Mark Twain’s witticism about statistics being the worst kind of lies is too familiar to need repeating. But while in his time it may have been a bit of an exaggeration for humorous effect, in ours it has become a plain fact. Ideologues who wish to lie convincingly have learned that fake “statistics” are very good at persuading the mathematically-illiterate to embrace ideas they’re already predisposed to believe. That goes double when the subject is sex and quadruple when the subject is sex work; it seems that no figure, no matter how outlandish nor how blatantly in defiance of the laws of logic, psychology and physiology, is unbelievable to the average person as long as it serves to advance the narrative that sex is dirty and harmful, and that anyone involved in the sex industry must be either a victim or a villain.
If the subject were anything else, journalists (and perhaps even some politicians) faced with extreme claims involving many millions of people would almost certainly seek input from actual experts in the field. But due to the powerful and entrenched cultural stigmas surrounding sex, very few with the power to influence public opinion ever bother to consult sex workers about our own profession. And while there are many ethical academics who have produced a great deal of methodologically-sound research on sex work and sex in general, there are also many unethical ones who don’t hesitate to craft bogus “studies” especially designed to produce false results intended to uphold an anti-sex agenda; how is a person with experience in neither science nor the sex industry to tell the difference? That’s why social media have been such important tools in the advancement of sex workers’ rights; they have allowed sex workers to speak for ourselves despite the opposition of those with a vested interest in maintaining the status quo. Blogs and Twitter in particular have provided sex workers with a platform from which we can speak directly to the public, sharing our experiences and debunking the damned lies used by prohibitionists to raise and maintain public support for the criminalization of our work, lives and associates.
Unfortunately, the members of anti-sex crowd aren’t stupid; they can use social media as well, and they’re backed by authoritarian individuals, organizations and governments with very deep pockets. In the past 20 years an entire industry has grown up around convincing the voters that the sex workers who speak so eloquently about the harms done by criminalization are either lying, mentally ill, a tiny and unrepresentative minority, or all three. And one of their chief means of accomplishing this is the generation and dissemination of false “facts” and unsupported “theories”. In the face of this assault, sex workers and ethical academics are faced with the daunting double task of not only getting the truth out, but also of debunking the myths and bogus statistics with which the prohibitionists hope to confuse and bamboozle those who don’t have inside knowledge that comes from either deep study or lived experience.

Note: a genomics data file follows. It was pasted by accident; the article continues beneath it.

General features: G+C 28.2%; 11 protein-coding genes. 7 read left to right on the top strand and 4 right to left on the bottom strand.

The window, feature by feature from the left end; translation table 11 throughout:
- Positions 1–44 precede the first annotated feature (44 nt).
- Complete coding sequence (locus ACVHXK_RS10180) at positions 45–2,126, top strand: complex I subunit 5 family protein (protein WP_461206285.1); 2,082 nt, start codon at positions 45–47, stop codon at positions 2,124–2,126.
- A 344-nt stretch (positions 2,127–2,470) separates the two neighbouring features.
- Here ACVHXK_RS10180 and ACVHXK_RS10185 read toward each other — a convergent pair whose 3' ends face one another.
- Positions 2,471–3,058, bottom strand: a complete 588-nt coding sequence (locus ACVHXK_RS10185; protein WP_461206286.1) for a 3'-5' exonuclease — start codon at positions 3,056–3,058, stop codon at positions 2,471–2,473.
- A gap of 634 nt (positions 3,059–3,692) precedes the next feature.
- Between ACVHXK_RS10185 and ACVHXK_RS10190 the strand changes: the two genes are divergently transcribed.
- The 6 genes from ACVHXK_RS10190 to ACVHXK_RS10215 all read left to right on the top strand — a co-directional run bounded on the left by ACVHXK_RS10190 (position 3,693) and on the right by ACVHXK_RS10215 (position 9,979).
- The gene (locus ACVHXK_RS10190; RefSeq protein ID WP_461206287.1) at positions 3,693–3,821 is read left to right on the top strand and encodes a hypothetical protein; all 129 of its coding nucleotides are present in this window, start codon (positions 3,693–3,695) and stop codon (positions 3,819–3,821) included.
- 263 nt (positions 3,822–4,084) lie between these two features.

And that’s why this book is so incredibly important. Dr. Brooke Magnanti is not only a former sex worker and an experienced activist with a broad, deep knowledge of the subject matter; she is also a trained scientist who can explain exactly how the anti-sex industry plays fast-and-loose with figures to make their lurid fantasies about sex, porn and sex work seem like sober facts in the eyes of those who don’t know any better. And Dr. Magnanti has one more important credential: she’s an engaging writer whose award-winning blog on her time as the London call girl Belle de Jour inspired several books and a hit television series, Secret Diary of a Call Girl. So even if math isn’t your strong point, fear not; this book is written with the same style and wit that have made her a popular writer for over a decade, and strips away the dangerous nonsense the modern-day Puritans have used to cloak their moralistic crusade in the veneer of science.